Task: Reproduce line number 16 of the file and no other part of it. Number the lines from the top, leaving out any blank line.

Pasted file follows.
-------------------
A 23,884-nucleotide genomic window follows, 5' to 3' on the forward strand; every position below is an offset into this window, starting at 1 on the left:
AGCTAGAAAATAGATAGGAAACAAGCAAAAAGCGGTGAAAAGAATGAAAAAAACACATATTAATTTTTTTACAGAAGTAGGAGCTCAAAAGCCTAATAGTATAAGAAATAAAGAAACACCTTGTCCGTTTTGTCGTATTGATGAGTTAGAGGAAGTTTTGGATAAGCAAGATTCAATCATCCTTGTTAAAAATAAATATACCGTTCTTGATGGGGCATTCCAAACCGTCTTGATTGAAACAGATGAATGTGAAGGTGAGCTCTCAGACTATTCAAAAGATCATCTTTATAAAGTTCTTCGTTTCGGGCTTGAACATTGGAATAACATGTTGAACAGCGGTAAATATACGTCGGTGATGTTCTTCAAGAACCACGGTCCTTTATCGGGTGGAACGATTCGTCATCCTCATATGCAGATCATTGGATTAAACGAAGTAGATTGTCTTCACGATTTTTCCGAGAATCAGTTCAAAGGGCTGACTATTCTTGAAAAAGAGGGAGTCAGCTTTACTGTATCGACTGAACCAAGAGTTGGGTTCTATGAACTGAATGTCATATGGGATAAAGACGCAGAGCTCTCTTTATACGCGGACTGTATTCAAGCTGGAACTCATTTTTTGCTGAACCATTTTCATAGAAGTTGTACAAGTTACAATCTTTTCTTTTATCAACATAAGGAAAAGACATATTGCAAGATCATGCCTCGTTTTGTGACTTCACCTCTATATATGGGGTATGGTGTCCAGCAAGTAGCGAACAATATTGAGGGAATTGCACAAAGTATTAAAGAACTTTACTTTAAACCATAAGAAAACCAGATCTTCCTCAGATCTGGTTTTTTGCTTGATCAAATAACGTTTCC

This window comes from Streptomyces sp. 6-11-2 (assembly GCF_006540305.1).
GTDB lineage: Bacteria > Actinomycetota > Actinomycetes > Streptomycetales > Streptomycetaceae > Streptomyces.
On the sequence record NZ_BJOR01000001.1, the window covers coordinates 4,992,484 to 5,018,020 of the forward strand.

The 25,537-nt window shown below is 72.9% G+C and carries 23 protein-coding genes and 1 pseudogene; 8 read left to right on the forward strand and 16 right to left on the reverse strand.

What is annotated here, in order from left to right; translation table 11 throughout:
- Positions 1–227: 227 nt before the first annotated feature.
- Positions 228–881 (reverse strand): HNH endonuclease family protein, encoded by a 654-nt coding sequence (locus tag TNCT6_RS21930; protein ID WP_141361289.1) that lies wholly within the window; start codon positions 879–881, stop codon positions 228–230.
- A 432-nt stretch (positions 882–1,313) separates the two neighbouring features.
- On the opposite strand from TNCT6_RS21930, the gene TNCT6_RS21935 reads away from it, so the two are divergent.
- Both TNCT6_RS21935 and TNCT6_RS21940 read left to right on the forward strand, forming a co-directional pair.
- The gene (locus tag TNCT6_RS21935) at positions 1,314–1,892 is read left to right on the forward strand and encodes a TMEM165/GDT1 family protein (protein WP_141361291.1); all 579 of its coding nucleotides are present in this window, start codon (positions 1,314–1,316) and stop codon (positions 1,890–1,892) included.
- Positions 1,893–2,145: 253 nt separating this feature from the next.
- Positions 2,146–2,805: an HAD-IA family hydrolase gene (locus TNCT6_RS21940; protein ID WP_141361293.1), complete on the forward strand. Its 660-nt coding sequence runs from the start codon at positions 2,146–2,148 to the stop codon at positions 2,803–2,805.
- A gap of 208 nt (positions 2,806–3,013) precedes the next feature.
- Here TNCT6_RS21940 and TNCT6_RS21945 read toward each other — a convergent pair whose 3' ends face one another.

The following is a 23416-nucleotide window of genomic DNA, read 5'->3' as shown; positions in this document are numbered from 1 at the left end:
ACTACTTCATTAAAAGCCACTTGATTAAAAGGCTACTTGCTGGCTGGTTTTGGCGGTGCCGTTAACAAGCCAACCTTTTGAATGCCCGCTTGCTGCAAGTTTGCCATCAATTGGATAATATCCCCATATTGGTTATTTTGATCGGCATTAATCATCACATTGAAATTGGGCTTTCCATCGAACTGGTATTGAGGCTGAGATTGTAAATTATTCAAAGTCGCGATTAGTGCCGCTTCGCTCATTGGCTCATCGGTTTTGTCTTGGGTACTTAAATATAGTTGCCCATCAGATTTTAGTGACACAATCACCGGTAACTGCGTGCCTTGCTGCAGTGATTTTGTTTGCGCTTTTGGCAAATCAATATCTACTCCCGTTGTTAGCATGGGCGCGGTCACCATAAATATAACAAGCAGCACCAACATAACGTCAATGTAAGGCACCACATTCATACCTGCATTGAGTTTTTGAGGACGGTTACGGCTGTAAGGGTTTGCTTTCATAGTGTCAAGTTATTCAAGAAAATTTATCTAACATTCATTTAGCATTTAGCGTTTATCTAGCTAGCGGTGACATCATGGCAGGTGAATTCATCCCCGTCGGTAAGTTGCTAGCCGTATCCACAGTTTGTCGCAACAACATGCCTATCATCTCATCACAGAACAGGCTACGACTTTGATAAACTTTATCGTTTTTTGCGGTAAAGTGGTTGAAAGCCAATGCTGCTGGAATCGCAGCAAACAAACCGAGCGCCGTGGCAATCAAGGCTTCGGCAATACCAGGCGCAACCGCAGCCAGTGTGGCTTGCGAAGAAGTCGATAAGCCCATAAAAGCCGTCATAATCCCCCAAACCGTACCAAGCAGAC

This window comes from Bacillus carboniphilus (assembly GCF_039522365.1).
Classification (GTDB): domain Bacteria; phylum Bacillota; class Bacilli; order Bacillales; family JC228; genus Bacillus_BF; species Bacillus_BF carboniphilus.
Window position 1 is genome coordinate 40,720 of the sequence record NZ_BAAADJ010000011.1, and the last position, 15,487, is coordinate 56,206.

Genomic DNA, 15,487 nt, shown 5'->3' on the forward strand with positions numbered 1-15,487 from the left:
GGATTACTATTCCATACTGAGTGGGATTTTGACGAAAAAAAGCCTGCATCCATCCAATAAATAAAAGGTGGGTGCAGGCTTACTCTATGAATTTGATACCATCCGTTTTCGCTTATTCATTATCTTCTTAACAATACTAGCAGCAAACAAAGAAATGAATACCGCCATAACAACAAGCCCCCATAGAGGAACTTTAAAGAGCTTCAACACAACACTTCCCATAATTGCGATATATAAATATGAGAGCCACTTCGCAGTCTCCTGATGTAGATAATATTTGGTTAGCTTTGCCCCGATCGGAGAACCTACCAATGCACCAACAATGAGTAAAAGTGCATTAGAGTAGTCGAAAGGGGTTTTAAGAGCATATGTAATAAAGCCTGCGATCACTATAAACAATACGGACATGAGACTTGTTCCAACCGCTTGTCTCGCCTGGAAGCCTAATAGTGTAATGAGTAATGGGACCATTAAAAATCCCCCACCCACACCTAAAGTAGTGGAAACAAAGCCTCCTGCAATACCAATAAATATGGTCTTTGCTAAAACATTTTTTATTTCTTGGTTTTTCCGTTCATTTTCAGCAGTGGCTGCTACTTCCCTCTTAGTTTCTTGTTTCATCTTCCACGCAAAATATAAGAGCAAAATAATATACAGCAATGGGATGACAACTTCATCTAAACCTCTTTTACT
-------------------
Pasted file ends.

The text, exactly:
- A gap of 208 nt (positions 2,806–3,013) precedes the next feature.